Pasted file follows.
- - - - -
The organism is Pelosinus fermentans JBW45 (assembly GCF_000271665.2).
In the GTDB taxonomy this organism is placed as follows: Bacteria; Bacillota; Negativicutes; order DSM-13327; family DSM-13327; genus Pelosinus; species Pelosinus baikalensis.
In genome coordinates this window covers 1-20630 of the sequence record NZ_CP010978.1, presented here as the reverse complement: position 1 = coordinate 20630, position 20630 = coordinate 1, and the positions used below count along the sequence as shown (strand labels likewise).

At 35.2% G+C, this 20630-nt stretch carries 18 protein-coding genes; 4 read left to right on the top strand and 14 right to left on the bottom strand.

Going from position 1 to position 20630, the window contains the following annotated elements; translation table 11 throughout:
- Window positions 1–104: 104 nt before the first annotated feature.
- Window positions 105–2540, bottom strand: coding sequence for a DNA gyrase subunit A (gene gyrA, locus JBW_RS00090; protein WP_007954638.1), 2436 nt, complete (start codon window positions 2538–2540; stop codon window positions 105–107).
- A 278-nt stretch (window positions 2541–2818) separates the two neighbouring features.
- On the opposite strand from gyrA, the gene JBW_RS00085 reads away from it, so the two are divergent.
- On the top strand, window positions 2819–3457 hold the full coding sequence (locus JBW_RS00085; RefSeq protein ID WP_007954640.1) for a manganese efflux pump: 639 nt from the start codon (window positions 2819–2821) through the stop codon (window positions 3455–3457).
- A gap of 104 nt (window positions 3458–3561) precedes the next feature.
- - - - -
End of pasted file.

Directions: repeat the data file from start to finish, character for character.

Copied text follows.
The organism is Pelosinus fermentans JBW45 (assembly GCF_000271665.2).
In the GTDB taxonomy this organism is placed as follows: Bacteria; Bacillota; Negativicutes; order DSM-13327; family DSM-13327; genus Pelosinus; species Pelosinus baikalensis.
In genome coordinates this window covers 1-20630 of the sequence record NZ_CP010978.1, presented here as the reverse complement: position 1 = coordinate 20630, position 20630 = coordinate 1, and the positions used below count along the sequence as shown (strand labels likewise).

At 35.2% G+C, this 20630-nt stretch carries 18 protein-coding genes; 4 read left to right on the top strand and 14 right to left on the bottom strand.

Going from position 1 to position 20630, the window contains the following annotated elements; translation table 11 throughout:
- Window positions 1–104: 104 nt before the first annotated feature.
- Window positions 105–2540, bottom strand: coding sequence for a DNA gyrase subunit A (gene gyrA, locus JBW_RS00090; protein WP_007954638.1), 2436 nt, complete (start codon window positions 2538–2540; stop codon window positions 105–107).
- A 278-nt stretch (window positions 2541–2818) separates the two neighbouring features.
- On the opposite strand from gyrA, the gene JBW_RS00085 reads away from it, so the two are divergent.
- On the top strand, window positions 2819–3457 hold the full coding sequence (locus JBW_RS00085; RefSeq protein ID WP_007954640.1) for a manganese efflux pump: 639 nt from the start codon (window positions 2819–2821) through the stop codon (window positions 3455–3457).
- A gap of 104 nt (window positions 3458–3561) precedes the next feature.